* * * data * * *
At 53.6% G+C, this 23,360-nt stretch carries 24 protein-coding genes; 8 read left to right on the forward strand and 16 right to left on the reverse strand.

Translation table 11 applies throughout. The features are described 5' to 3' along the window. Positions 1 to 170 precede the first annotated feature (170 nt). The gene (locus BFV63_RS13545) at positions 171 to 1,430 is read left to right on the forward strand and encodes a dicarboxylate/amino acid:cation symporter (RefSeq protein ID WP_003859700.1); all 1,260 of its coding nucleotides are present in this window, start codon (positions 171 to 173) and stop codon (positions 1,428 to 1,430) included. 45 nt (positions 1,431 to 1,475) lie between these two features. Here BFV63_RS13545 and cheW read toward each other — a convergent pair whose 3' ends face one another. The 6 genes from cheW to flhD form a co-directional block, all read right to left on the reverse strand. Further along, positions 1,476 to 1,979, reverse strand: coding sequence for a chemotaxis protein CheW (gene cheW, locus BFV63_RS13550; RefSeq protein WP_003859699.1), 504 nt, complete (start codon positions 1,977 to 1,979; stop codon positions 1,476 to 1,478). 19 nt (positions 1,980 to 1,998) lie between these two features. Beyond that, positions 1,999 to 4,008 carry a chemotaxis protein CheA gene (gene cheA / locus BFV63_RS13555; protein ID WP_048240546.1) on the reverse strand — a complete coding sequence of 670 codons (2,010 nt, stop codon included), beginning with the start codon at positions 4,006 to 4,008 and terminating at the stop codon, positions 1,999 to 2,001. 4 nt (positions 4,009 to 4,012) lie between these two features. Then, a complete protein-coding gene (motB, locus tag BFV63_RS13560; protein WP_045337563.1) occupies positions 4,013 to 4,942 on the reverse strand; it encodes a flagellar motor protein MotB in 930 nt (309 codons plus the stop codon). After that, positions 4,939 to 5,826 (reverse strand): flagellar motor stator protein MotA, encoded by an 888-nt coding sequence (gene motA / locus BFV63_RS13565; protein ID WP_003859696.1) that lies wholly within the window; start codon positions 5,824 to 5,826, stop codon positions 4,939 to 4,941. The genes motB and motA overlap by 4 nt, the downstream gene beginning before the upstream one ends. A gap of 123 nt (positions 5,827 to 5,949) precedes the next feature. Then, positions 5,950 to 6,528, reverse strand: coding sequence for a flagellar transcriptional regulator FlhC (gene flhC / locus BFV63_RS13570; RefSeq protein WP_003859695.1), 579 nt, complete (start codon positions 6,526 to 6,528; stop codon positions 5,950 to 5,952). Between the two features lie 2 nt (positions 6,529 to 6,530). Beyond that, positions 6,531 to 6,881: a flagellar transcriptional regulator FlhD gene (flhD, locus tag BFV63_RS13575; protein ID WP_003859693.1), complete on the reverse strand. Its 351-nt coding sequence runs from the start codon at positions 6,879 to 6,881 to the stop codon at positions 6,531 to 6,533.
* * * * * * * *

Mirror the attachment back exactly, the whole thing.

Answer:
At 53.6% G+C, this 23,360-nt stretch carries 24 protein-coding genes; 8 read left to right on the forward strand and 16 right to left on the reverse strand.

Translation table 11 applies throughout. The features are described 5' to 3' along the window. Positions 1 to 170 precede the first annotated feature (170 nt). The gene (locus BFV63_RS13545) at positions 171 to 1,430 is read left to right on the forward strand and encodes a dicarboxylate/amino acid:cation symporter (RefSeq protein ID WP_003859700.1); all 1,260 of its coding nucleotides are present in this window, start codon (positions 171 to 173) and stop codon (positions 1,428 to 1,430) included. 45 nt (positions 1,431 to 1,475) lie between these two features. Here BFV63_RS13545 and cheW read toward each other — a convergent pair whose 3' ends face one another. The 6 genes from cheW to flhD form a co-directional block, all read right to left on the reverse strand. Further along, positions 1,476 to 1,979, reverse strand: coding sequence for a chemotaxis protein CheW (gene cheW, locus BFV63_RS13550; RefSeq protein WP_003859699.1), 504 nt, complete (start codon positions 1,977 to 1,979; stop codon positions 1,476 to 1,478). 19 nt (positions 1,980 to 1,998) lie between these two features. Beyond that, positions 1,999 to 4,008 carry a chemotaxis protein CheA gene (gene cheA / locus BFV63_RS13555; protein ID WP_048240546.1) on the reverse strand — a complete coding sequence of 670 codons (2,010 nt, stop codon included), beginning with the start codon at positions 4,006 to 4,008 and terminating at the stop codon, positions 1,999 to 2,001. 4 nt (positions 4,009 to 4,012) lie between these two features. Then, a complete protein-coding gene (motB, locus tag BFV63_RS13560; protein WP_045337563.1) occupies positions 4,013 to 4,942 on the reverse strand; it encodes a flagellar motor protein MotB in 930 nt (309 codons plus the stop codon). After that, positions 4,939 to 5,826 (reverse strand): flagellar motor stator protein MotA, encoded by an 888-nt coding sequence (gene motA / locus BFV63_RS13565; protein ID WP_003859696.1) that lies wholly within the window; start codon positions 5,824 to 5,826, stop codon positions 4,939 to 4,941. The genes motB and motA overlap by 4 nt, the downstream gene beginning before the upstream one ends. A gap of 123 nt (positions 5,827 to 5,949) precedes the next feature. Then, positions 5,950 to 6,528, reverse strand: coding sequence for a flagellar transcriptional regulator FlhC (gene flhC / locus BFV63_RS13570; RefSeq protein WP_003859695.1), 579 nt, complete (start codon positions 6,526 to 6,528; stop codon positions 5,950 to 5,952). Between the two features lie 2 nt (positions 6,529 to 6,530). Beyond that, positions 6,531 to 6,881: a flagellar transcriptional regulator FlhD gene (flhD, locus tag BFV63_RS13575; protein ID WP_003859693.1), complete on the reverse strand. Its 351-nt coding sequence runs from the start codon at positions 6,879 to 6,881 to the stop codon at positions 6,531 to 6,533.